Tech companies, including Microsoft, Facebook, and Nokia, are counting on the “next billion,” or users in developing countries who are just getting access to the Internet, to fuel their future growth. Despite increasing access to technology, including the rapidly growing penetration of inexpensive mobile devices, there are still several major obstacles to Internet access, especially the high cost of data, says a new report from Internet.org and browser maker Opera Software.
A non-profit organization, Internet.org‘s mission is to increase online access in developing countries. Of course, that also benefits its co-founders, including Facebook, Opera Software, Samsung, Ericsson, MediaTek, Nokia, and Qualcomm, as they hope people in those markets will eventually become their customers.
Internet.org’s report was prepared using data gathered by Opera Software in the eight years since its Opera Mini mobile browser launched.
Mobile browsers are important because many people in developing countries first access the Internet through mobile devices, bypassing desktop PCs, and mobile penetration is growing especially fast in places like Southeast Asia and Africa.
In many developing countries, however, the amount consumers spend on mobile data is still prohibitively high, especially compared to their counterparts in developed countries. According to Internet.org and Opera’s report, “consumers in developing markets spend 12 times the percentage of their per capita GDP as consumers in the United Kingdom or United States.”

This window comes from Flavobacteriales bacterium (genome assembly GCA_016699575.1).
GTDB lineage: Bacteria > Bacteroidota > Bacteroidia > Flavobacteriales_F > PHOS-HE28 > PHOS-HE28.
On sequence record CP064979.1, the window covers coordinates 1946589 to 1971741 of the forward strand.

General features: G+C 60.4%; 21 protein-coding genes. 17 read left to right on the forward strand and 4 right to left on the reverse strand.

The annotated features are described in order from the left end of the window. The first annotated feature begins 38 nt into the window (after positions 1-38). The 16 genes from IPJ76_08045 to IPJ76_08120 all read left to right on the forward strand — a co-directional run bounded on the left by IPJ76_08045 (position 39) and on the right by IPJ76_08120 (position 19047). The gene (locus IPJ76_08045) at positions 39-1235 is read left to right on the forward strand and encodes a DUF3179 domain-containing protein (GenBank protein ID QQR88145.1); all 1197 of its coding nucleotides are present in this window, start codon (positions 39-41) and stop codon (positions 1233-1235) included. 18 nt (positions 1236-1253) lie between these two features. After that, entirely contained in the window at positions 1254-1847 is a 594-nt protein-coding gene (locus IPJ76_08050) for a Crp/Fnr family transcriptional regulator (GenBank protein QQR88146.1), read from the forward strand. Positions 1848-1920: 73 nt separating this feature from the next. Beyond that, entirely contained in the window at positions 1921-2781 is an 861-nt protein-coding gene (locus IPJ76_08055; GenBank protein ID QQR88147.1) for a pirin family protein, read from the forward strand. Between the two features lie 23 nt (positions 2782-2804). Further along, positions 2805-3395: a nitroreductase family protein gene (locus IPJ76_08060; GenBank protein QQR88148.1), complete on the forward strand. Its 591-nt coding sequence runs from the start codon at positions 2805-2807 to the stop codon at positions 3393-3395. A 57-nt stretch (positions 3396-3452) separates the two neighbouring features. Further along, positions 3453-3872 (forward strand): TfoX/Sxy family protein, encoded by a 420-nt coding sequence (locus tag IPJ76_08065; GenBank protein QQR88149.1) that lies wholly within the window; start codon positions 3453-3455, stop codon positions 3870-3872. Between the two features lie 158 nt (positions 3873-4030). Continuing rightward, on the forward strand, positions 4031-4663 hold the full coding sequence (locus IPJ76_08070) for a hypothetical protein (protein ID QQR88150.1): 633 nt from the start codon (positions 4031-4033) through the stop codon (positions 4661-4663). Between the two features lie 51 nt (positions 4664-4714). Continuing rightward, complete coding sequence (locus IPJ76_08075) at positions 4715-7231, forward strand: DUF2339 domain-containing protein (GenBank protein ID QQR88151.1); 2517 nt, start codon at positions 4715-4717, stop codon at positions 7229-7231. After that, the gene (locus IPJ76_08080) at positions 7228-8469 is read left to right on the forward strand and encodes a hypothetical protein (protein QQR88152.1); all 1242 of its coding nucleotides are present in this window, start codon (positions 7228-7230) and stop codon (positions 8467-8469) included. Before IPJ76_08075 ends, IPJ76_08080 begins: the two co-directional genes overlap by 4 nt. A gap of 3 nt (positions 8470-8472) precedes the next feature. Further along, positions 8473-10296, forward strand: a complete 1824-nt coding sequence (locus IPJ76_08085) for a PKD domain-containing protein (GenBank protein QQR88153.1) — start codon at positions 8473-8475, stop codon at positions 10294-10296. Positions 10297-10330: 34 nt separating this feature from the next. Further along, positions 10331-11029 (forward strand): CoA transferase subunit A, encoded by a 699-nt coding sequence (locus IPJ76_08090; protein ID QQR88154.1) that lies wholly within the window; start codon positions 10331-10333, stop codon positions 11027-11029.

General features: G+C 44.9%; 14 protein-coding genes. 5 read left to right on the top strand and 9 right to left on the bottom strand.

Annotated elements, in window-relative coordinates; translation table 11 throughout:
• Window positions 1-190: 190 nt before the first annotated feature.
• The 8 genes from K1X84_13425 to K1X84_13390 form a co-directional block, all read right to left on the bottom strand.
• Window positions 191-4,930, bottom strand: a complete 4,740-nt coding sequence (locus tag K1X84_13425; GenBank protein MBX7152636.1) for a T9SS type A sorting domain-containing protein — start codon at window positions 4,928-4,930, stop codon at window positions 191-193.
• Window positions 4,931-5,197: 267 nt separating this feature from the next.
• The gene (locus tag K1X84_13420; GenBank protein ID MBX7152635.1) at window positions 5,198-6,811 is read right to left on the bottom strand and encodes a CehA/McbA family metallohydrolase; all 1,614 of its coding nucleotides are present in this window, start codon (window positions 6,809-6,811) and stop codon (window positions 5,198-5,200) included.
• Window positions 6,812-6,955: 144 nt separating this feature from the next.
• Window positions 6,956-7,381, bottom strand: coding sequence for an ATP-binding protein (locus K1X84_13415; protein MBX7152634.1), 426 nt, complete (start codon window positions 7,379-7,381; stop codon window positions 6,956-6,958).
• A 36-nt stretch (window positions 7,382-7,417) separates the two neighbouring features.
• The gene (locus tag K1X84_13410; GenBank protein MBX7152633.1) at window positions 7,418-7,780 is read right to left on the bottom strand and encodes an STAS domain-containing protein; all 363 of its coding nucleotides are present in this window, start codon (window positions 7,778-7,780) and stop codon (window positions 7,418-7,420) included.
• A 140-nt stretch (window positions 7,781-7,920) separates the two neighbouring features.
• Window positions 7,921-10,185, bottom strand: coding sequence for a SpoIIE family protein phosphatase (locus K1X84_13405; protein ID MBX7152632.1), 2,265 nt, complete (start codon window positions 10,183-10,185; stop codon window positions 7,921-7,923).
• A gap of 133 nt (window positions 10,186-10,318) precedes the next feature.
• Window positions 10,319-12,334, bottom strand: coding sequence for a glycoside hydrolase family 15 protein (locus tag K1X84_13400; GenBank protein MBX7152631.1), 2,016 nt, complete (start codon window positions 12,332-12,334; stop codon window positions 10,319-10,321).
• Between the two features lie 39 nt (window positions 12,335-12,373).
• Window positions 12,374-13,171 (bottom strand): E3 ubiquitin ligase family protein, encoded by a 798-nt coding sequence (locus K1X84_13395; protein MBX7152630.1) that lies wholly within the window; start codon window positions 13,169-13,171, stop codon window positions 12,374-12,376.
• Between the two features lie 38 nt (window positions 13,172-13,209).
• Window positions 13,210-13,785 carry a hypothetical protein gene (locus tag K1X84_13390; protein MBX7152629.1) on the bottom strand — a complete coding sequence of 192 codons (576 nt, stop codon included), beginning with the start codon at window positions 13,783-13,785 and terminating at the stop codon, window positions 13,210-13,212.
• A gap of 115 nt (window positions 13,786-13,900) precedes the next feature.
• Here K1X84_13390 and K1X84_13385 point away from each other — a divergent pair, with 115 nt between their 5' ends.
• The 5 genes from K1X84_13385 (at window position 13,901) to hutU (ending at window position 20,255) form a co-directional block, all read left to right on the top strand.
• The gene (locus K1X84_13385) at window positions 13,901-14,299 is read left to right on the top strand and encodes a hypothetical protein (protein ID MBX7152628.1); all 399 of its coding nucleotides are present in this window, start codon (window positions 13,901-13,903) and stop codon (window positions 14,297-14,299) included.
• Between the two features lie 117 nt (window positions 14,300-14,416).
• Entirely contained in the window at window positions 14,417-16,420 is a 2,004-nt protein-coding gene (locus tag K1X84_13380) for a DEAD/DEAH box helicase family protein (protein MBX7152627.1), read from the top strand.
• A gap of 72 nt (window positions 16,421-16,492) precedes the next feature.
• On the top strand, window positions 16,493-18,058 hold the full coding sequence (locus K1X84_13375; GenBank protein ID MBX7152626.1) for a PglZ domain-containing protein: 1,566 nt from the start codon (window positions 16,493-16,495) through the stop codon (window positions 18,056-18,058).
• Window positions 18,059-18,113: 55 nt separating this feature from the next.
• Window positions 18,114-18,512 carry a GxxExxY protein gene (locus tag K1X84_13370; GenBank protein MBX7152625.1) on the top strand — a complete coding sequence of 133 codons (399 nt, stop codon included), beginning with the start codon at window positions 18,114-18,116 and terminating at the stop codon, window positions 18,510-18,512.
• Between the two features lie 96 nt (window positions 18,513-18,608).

As a result, consumers in developed and emerging marketplaces differ widely in how they chose to pay for Internet access. In Southeast Asia, more than 90% of users are on prepaid plans, according to the report. These require either a per-megabyte payment or the purchase of a preset package. In developed markets like the U.K. and the U.S., however, users prefer post-paid plans.
It’s important to also note that as people in emerging markets begin to spend more time on their mobiles, the high cost of data can be detrimental for app developers, or at least force them to figure out new ways to package their apps. For example, game developers in China have to shrink and compress game packages, often down to as little as 1MB, which means sacrificing certain features and HD graphics.